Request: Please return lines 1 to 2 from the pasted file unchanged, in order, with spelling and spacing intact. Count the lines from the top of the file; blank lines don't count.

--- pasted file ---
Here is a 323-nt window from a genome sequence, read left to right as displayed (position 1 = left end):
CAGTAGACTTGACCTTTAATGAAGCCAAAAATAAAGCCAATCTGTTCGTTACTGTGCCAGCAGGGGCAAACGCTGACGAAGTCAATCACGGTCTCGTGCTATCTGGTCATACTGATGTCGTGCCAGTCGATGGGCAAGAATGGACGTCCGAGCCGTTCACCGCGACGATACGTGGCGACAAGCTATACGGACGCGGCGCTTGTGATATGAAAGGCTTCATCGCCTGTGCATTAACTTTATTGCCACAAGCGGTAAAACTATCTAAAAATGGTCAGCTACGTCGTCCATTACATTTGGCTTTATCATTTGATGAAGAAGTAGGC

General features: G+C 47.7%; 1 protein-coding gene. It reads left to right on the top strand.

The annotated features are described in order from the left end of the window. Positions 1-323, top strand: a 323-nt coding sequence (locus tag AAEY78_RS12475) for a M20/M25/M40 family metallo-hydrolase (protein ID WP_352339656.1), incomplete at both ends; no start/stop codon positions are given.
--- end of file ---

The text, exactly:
Here is a 323-nt window from a genome sequence, read left to right as displayed (position 1 = left end):
CAGTAGACTTGACCTTTAATGAAGCCAAAAATAAAGCCAATCTGTTCGTTACTGTGCCAGCAGGGGCAAACGCTGACGAAGTCAATCACGGTCTCGTGCTATCTGGTCATACTGATGTCGTGCCAGTCGATGGGCAAGAATGGACGTCCGAGCCGTTCACCGCGACGATACGTGGCGACAAGCTATACGGACGCGGCGCTTGTGATATGAAAGGCTTCATCGCCTGTGCATTAACTTTATTGCCACAAGCGGTAAAACTATCTAAAAATGGTCAGCTACGTCGTCCATTACATTTGGCTTTATCATTTGATGAAGAAGTAGGC